A highly efficient form of adaptive computing is emerging that results in lower power consumption, reduced silicon area, higher performance and lower cost than FPGA-based reconfigurable-computing methods the needed attributes for next-generation system designs.
Reconfigurable computing (RC) instantiates a static algorithm of homogeneous elements in an FPGA and runs it for an extended length of time: seconds, minutes, hours or days. RC chips are based on FPGA architectures, and FPGAs were designed and optimized as gate array replacements. By comparison, in adaptive computing, dynamic algorithms are directly mapped onto dynamic hardware resources, resulting in the specific hardware engine needed for a particular task or problem, and thus the most efficient use of silicon.
Where power consumption isn't a major consideration, RC is ideal for wall-socket applications, such as basestations and supercomputing, that can afford arrays of these e xpensive ($500 to $5,000) devices. The cost can be considerable because several indeed, often thousands of FPGAs go into an RC board.
Adaptive computing is not FPGA based, and requires a new approach to how CMOS silicon is used. It instantiates any number of heterogeneous algorithmic elements in hardware and runs them for as little as one clock cycle, rather than the thousands to millions of clock cycles common in RC.
FPGAs have an area penalty of 125 to 1 meaning 125 actual transistors are needed to deliver one usable transistor. The capacitance penalty is about 1,000 to 1, because an FPGA has many more wires and transistors than an ASIC. Many interconnects extend across the die, with multiple tap points, creating a large amount of capacitance. In turn, the FPGA consumes greater power.
Reconfiguration time is proportional to the number of FPGA configuration bits. The more configuration bits, the longer it takes for a device to reconfigure. FPGAs on the drawing board are e xpected to consume upward of 10 Mbits/second of configuration data. Additionally, because FPGAs are fine-grained and predominantly designed to replace gate arrays, they are not able to change very rapidly.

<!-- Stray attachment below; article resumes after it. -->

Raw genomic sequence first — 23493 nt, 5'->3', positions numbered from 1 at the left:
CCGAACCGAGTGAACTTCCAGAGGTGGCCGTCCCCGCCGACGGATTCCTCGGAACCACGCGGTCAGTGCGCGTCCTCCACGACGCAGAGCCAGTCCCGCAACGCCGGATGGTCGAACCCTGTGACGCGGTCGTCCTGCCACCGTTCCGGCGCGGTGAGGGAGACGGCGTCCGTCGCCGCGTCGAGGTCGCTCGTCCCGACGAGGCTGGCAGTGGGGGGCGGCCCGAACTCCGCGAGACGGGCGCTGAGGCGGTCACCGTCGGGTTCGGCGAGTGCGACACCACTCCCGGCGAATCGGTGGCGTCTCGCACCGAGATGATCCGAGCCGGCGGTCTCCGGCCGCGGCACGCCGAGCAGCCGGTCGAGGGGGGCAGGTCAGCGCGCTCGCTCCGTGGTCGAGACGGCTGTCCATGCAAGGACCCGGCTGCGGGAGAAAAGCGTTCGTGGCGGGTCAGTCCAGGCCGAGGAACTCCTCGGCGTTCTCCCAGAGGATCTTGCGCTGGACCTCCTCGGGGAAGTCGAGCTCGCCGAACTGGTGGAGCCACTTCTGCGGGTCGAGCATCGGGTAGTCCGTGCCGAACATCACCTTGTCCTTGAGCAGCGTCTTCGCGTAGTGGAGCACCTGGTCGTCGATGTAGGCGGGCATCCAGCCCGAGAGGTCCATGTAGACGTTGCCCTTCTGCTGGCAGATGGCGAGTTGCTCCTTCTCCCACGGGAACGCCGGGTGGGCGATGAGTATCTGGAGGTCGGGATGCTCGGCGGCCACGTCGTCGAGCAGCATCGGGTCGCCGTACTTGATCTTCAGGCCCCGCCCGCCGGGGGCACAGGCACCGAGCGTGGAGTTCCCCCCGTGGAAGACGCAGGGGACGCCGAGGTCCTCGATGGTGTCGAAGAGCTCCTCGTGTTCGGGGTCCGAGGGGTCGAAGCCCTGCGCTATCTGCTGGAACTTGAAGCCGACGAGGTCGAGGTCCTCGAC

The majority of designers using RC must rely on conventional ASIC design tools based on such hardware-description languages as Verilog, VHDL or SystemC. This proves to be a poor methodology, leaving the designer to frequently resort to troublesome manual layout due to the inordinate number of FPGA wiring interconnections. Productivity of an engineer using an HDL is 10 times worse than for a software design methodology using a high-level language, such as C. Few engineers are sufficiently proficient at programming these RC devices.
RC is based on FPGA structures with a plethora of interconnects for the hundreds of thousands of tiny, one-gate elements, or blocks. This causes a huge interconnection overhead, resulting in large silicon area, high capacitance, low speed, high power consumption and high cost.
In adaptive computing, interconnects are better matched for the requirements of the problem being solved. This means there are substantially fewer interconnects (hundreds), so the interconnection network is small and scalable. The result is low interconnection overhead, which means smaller silicon area, substantially lower capacitance, higher speed, low power consumption and lower cost.
Paul Master, vice president and chief technology officer, and Fred Furtek, principal engineer, QuickSilver Technology Inc., San Jose, Calif.